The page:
Oct. 19, 2014
By Matt Winkeljohn
The Good Word
Saturday wound up a good day as any day that includes Georgia Tech student-athletes beating those from the University of Georgia must, but it was odd when women’s tennis coach Rodney Harmon left Johnnise Renaud’s first match at the Ken Byers Tennis Complex.
Renaud split the first two sets against Wendy Zhang of Miami, and then – after Renaud had drawn skittish in dropping the second set while spilling frustrations in the process – Harmon moved elsewhere at the ITA Southeast Regional.
Hmmm; what was this all about?
Turns out that Renaud’s teammates, Natasha Prokhnevska and Paige Hourigan, had started matches against opponents from dreaded Georgia. Those Jackets needed attention so off the coach went. A third Bulldog was playing nearby, too, but Renaud didn’t see that. She noticed Harmon leaving.
No worries. She leaned on her crew – from Miami.
Renaud tapped into the energy of her parents, Ricky and Pamela, who traveled from the family’s hometown of Miami, and two of her cousins (Earol and Rondell) and two of her uncles (Gary and Reggie). The cousins and uncles live in metro Atlanta, although one uncle wore an orange Miami (Dolphins) shirt.
They were a loud and proud micro crowd.
“It’s very helpful,” Renaud said. “I was kind of upset because I needed help, but . . . with all of our girls playing at one time it was hard for Rodney to stay on my court and help me through the third set.
“So when he ended up leaving, her coach was in her ear after every single point telling her where to serve, where to hit her second ball . . . so it was kind of distracting. They [family members] were really encouraging.”
Times were tense.
Players make their own calls in this event, which will run through Monday, but an ITA official was summoned to lord over the latter half of the Zhang-Renaud match as enough calls were questioned by each player so as to create palpable tension. Renaud dialed back in, taking the third set 6-3 as her mother was particularly notable in her cheering, and an uncle repeatedly hollered, “This is your house!”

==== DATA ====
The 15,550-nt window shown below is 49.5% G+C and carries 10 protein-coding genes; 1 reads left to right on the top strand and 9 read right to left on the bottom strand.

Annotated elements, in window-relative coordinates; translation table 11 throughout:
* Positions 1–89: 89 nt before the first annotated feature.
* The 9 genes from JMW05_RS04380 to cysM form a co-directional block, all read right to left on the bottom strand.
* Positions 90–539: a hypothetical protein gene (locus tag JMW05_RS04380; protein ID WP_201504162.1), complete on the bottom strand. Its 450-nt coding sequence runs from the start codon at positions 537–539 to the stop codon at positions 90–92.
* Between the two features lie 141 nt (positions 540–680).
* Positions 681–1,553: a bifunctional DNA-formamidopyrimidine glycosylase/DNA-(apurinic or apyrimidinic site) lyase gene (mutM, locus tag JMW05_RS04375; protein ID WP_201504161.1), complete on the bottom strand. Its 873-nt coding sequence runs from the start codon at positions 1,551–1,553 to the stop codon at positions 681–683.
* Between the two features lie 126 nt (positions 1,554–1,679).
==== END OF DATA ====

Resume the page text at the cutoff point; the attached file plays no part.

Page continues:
Well, yes, it became the Renauds’ home away from home.
She moved on to rally hard past Georgia’s Hannah King for a 2-6, 6-1, 6-0 win. That was a nice follow-up to Prokhnevska topping UGA’s Silvia Garcia, the No. 2 seed, 6-4, 1-6, 6-3, in one of the Tech matches that pulled Harmon away.
“I was pretty tight [in the second set], the wind was a factor,” Renaud said. “I kept more balls in, although the serve was not on my side.”
Her family was in her corner, however, and with their wins over Bulldogs, Renaud and Prokhnevska moved into the quarterfinals with two wins apiece Saturday.
They had Tech company in success, although they are the only two Jackets still alive in the main draw.
In the main draw, Hourigan, a freshman from New Zealand, split matches in the main draw, falling to Georgia’s Lauren Herring, the No. 1 seed, and sophomore Rasheeda McAdoo split matches including a win over Florida State’s Kerrie Cartwright.
Freshman Alexis Prokopuik split matches in the A consolation draw. Renaud was clearly pleased that her family was in “her house.”
It was the first time her parents saw her play as a collegian, and her father – who was just as notably low-key as her mother was the opposite – doesn’t get to see her play in person often.
“My dad really doesn’t come to too many tournaments because he’s a nervous wreck,” Johnnise said. “It’s great to have them here.”